FESTIVAL FORMULA

INTERVIEW WITH… STORM RICHARDSON OF FESTIVAL SAYULITA


We first spotted Festival Sayulita when it launched last year, and it seemed to be the kind of festival that merged everything you like about a music festival as well as the community spirit of a film festival. This year they’re back and we can safely say it’ll be bigger. A line-up that boasts music, food, beer, film, tequila, and surf – we knew we just needed to speak to one of the five founders, Storm Richardson, to find out more. Regular deadline to submit is 1st November and can be done through FilmFreeway.

Tell us a bit about your job, and what you do…

Well I wear a lot of hats, as do all of the organizers of the festival. But my primary job is handling the submissions with our partner Risa Mara. Film is just one aspect of our entire festival, along with Music, Spirits and Surf, so there are a lot of moving parts and a lot of different things to do. Imagine putting on a film festival, then adding one of the largest pro-longboard competitions in Latin America, and then throwing a huge concert, all while bringing in amazing spirits from all over Mexico to lubricate the entire weekend. It’s a ton of work, and we are very lucky to have all the support that we have.

Reading about Festival Sayulita we get a real sense that it’s more about the communal experience rather than just watching films as an audience member. What do you think makes the festival stand out from others?

Being that it’s not solely a film festival broadens our audience, and can actually bring people in to so a film festival, when maybe normally they wouldn’t. I think this festival stands out from others for that reason, as well as being an incredible community effort to build a new cultural center for our little town. What also amazes me every day is that in this tiny town in the middle of nowhere, there is this deep, deep pool of talent and creativity, and we get to harness that to create and amazing event.

This will be your second year; what’s stayed, what’s changed?

Year 2 is seeing a bigger push on the surf and music fronts. Our Logfest surf competition is going to be the largest longboard competition in Latin America, with a $10,000 US purse. Our music day, which will be an outdoor festival setting on an amazing piece of land donated by the Rodriguez family, is going to showcase 8-10 bands, with some amazing bands headlining. And just by it being our second year, more filmmakers are interested in the festival. Our first year we had such amazing directors, DP’s, etc. attend, and they’ve gone home and become great ambassadors for our festival.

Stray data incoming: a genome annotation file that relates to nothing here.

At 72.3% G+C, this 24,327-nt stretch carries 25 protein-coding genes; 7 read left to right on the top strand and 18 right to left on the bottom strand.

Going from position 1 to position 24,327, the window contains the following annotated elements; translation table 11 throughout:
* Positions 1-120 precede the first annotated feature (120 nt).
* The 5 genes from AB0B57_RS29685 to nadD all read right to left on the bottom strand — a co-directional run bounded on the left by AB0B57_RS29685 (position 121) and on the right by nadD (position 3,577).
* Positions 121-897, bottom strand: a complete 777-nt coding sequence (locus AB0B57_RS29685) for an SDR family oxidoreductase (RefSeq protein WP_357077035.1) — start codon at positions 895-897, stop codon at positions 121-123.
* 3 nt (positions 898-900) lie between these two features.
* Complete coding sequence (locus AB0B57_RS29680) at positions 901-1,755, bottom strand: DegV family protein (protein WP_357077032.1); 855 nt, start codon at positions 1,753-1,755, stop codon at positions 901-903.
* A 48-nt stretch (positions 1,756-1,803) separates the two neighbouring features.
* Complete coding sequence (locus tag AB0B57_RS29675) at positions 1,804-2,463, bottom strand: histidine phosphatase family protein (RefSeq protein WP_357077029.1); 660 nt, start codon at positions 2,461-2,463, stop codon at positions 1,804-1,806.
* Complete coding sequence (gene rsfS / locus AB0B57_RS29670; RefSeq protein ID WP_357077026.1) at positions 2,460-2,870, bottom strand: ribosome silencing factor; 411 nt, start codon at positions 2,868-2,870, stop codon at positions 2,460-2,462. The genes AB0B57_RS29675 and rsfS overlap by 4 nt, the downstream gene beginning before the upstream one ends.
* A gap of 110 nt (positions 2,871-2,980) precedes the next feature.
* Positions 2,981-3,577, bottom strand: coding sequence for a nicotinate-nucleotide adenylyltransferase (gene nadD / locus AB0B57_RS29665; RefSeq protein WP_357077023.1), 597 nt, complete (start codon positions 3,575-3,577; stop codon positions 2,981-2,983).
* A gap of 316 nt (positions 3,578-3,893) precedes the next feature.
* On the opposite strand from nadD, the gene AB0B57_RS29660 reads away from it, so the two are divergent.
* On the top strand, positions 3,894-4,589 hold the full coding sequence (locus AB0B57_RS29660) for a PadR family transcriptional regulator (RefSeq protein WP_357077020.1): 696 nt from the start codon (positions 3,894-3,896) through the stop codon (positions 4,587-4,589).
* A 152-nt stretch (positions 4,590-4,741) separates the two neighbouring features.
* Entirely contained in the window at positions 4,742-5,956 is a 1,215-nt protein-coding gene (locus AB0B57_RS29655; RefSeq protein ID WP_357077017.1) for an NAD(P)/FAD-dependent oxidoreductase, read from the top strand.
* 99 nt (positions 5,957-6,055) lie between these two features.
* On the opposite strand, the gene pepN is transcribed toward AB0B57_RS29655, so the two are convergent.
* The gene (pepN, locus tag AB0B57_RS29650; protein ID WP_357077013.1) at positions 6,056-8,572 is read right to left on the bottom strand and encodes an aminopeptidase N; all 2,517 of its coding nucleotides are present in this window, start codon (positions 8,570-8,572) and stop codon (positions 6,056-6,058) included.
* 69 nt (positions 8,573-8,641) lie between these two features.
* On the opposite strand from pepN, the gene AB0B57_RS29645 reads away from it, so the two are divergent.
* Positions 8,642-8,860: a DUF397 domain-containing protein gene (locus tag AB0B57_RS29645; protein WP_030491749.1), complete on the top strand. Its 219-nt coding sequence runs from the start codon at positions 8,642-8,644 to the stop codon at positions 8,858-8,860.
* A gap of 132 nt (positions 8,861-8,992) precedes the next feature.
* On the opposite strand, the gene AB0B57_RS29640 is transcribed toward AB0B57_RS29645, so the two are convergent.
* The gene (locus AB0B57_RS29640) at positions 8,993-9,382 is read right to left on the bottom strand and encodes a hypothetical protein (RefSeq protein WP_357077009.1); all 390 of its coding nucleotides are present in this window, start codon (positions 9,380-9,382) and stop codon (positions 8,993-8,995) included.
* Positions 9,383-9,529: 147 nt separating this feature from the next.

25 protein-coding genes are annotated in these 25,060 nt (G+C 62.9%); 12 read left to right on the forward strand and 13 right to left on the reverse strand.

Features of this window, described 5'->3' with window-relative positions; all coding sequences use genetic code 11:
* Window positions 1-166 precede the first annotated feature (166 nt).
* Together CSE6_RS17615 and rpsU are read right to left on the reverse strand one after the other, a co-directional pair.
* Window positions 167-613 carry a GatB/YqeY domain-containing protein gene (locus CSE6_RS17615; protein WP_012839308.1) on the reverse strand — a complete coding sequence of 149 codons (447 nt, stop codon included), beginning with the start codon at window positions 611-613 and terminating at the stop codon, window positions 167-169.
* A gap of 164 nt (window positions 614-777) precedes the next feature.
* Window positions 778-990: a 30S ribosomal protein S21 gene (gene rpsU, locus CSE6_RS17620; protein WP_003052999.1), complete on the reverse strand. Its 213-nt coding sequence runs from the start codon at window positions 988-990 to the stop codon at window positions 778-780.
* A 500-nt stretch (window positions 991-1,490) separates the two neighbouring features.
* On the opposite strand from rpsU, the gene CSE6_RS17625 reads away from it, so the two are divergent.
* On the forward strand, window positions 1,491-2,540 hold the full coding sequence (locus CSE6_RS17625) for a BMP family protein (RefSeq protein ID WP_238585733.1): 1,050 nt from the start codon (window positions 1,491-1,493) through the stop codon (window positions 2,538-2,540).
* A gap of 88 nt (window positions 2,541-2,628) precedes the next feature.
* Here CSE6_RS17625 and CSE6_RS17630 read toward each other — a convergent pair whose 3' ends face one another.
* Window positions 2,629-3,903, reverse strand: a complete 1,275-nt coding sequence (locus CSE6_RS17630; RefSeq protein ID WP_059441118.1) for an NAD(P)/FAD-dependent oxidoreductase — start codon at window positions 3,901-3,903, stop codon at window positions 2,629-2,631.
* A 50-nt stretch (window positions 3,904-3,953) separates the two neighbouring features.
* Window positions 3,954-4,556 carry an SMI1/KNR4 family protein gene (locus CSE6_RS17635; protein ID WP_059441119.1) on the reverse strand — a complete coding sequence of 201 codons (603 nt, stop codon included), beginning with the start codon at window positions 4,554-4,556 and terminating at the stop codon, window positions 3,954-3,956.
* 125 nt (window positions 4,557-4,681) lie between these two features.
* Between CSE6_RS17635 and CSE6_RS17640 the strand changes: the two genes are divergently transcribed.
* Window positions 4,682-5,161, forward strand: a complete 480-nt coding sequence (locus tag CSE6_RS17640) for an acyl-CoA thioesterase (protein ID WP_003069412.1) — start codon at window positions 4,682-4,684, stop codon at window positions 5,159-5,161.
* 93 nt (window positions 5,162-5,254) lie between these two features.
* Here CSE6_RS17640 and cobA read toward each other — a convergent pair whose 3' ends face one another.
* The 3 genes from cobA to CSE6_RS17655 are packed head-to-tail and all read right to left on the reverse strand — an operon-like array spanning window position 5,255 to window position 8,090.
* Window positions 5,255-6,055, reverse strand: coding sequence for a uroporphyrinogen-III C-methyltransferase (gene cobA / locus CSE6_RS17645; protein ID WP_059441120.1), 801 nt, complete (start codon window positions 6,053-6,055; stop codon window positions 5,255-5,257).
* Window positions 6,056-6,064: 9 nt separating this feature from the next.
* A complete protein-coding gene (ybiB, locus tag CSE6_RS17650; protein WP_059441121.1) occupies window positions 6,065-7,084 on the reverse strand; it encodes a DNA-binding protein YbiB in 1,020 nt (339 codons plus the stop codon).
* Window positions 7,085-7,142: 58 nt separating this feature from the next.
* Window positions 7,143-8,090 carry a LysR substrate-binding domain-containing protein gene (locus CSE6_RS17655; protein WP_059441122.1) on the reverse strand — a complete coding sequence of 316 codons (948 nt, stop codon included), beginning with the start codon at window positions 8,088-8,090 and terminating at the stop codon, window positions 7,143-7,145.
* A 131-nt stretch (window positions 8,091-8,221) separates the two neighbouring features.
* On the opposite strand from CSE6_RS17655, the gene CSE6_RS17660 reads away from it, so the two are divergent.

What do you look for in a film when you’re in the selection process?

Production quality is important to us, I would say that’s a pretty big one. Also, being in Mexico we love seeing spanish speaking films, or at least subbed titles, but we don’t require it because our community is an international one. We’re also interested in subject matter of course. Films that carry a story that’s relevant to our community I think resonates more with us.

What’s your advice to someone who gets a rejection from a festival?

I would tell them obviously not to be discouraged. Sometimes a film can be great, but it just doesn’t fit for our programming.

Tell us the best and worst part of your job.

The worst part of my job is easily the rejections. It sucks to tell someone that their film didn’t make the cut. Regardless of the quality, plot, material whatever, these filmmakers put a lot of work into their projects, and it’s too bad we can’t just take every film. The flip side is notifying entrants that we want their film is pretty gratifying.

Share with us one of your favourite films and tell us why you like it…

We have not finalized our selection yet, but we have pre-selected some amazing films for 2015. Out of the films we’ve already approved, I would have to say my favorite is Valley Uprising.  It’s an incredible story about the history and evolution of rock climbing in Yosemite Valley in California. It was really well made and the personalities that are involved in this story make it an incredible film to watch.

Thank you so much to Storm for taking time out to talk to us about Festival Sayulita. Remember the regular deadline is 1st November. Happy submitting!

Storm’s bio:
 


Storm Richardson lives in Sayulita full time with his wife Courtney. Transplanted to Sayulita from Costa Rica 5 years ago, Storm & Courtney opened the Sayulita Public House a couple of years ago and Storm has been trying desperately to improve the quality of beer served in Sayulita ever since.

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